Rock & Roll is the devil’s music
Sony’s inaugural console had a pretty deep library, so it’s no wonder the list of standout titles is so long. However, the PS1 is also well-trodden territory now. Also, I don’t really like Metal Gear Solid, and I don’t want to talk about it. I don’t want to talk about how Metal Gear Solid wouldn’t be on my top 10 list of games. Plus, you probably already know what you think about Metal Gear Solid.
So rather than being insincere, I’m just going to talk about 10 games you should play on your PS1 if you haven’t already. This isn’t an exhaustive list, but let’s start with these and then you can get back to me.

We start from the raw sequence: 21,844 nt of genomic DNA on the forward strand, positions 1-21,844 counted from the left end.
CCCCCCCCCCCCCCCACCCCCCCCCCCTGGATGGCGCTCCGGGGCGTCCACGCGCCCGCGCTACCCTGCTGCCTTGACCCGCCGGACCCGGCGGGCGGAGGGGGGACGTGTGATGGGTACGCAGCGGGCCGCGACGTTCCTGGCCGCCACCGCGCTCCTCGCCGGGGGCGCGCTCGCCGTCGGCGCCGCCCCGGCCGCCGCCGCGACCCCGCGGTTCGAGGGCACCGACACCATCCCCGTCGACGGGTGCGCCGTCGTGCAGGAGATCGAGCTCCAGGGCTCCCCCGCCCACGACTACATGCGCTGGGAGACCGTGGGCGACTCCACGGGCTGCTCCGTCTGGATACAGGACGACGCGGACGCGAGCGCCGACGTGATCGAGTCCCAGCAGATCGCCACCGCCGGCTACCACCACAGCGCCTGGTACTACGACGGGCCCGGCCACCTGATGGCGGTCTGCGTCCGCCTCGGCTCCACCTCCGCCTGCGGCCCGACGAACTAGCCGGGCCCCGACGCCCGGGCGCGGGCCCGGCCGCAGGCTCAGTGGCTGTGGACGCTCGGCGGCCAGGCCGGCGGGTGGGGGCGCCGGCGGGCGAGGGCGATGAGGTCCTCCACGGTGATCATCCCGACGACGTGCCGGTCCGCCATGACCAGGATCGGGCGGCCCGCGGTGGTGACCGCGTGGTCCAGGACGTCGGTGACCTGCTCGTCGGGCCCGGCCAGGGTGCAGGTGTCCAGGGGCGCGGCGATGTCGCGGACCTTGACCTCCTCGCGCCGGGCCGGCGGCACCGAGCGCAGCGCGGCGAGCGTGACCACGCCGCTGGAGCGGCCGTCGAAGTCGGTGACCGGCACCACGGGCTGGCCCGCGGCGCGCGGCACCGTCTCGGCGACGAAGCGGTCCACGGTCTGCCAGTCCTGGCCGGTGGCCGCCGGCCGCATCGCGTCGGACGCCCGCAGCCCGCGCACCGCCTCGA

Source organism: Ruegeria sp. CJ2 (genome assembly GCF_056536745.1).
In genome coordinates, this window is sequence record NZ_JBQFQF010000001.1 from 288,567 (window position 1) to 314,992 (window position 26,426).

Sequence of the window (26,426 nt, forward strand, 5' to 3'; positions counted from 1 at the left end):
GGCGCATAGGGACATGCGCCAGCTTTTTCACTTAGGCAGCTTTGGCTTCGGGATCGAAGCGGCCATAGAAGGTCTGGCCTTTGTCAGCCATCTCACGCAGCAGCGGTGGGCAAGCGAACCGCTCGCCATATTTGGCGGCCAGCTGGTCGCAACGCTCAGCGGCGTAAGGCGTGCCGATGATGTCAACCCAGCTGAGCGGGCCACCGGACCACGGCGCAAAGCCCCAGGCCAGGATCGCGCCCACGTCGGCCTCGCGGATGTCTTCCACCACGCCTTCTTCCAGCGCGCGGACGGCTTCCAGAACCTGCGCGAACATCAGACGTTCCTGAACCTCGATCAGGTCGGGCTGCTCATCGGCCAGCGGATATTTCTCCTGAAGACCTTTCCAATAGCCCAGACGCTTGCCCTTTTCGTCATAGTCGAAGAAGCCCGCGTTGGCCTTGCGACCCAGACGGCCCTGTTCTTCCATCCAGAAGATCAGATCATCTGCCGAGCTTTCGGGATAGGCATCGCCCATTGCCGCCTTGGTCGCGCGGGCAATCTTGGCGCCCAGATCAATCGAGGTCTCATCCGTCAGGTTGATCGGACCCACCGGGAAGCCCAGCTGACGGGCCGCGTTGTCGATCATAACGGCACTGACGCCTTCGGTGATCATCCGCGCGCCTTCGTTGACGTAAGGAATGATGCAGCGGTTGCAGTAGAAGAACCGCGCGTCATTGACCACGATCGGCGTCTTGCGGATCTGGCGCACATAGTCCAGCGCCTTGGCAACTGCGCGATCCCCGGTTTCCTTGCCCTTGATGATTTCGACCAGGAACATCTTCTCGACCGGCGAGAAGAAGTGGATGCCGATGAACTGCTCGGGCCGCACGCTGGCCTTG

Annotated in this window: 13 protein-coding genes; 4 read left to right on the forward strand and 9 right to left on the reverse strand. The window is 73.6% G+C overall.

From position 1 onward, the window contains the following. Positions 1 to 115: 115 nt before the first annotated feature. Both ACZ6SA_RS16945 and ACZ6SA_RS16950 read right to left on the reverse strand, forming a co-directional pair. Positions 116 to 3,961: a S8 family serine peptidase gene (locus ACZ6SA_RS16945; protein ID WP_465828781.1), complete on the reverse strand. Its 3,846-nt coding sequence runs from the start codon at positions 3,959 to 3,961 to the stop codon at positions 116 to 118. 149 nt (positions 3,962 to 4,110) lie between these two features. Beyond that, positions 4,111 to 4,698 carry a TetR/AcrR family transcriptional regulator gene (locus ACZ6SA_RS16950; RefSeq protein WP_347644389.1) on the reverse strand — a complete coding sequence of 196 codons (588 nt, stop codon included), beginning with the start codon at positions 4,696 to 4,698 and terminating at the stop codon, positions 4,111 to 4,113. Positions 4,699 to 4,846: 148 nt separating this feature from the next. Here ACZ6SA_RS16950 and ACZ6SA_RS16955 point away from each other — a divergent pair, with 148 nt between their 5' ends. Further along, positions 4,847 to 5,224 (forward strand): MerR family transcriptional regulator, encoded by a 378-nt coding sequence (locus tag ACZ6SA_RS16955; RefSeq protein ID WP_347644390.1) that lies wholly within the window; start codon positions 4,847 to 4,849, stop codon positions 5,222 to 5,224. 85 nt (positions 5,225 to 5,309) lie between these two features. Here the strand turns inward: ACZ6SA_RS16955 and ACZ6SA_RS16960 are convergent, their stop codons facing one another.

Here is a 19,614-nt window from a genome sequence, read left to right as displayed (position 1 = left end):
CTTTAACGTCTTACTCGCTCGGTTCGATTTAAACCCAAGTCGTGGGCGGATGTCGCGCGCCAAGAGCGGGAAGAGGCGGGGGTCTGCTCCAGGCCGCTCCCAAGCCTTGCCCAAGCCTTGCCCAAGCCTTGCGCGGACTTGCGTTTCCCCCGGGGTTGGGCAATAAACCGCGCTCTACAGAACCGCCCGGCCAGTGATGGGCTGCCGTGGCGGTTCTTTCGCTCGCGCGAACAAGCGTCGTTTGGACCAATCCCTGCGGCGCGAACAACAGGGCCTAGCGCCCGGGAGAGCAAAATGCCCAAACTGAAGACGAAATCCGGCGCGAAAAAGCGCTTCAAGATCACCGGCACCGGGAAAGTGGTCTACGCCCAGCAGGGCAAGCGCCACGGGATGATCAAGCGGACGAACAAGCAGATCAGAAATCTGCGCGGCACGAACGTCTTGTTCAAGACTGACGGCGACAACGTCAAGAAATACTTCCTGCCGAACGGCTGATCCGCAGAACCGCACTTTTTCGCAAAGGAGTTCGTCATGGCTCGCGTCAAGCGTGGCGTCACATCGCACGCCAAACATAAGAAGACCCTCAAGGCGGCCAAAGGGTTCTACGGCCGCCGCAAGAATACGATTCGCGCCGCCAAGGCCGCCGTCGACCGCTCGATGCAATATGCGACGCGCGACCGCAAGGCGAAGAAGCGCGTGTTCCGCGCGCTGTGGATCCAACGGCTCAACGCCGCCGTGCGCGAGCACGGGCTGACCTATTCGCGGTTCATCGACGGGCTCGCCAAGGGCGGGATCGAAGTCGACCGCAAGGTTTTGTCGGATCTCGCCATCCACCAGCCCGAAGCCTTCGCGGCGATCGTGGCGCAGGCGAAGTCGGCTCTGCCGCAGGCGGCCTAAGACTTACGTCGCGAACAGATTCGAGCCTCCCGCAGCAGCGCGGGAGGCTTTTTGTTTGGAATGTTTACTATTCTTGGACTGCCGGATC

Um Jammer Lammy
Parappa the Rapper is a staple of the PS1 library. When I think of its most prominent titles, it sticks out. But the PS2’s 2001 title, Parappa the Rapper 2, wasn’t the follow-up, it was actually Um Jammer Lammy. Instead of following the lyric spewing dog(?), you play as Lammy, the riff-rocking lamb.
It’s quirkier than the original, and while there’s nothing quite as good as Cheep Cheap’s rap, the soundtrack is overall a bit better. The only problem is that the North American version changed the part where Lammy is sent to Hell. Rock & Roll is the devil’s music, after all.
Rogue Trip Vacation 2012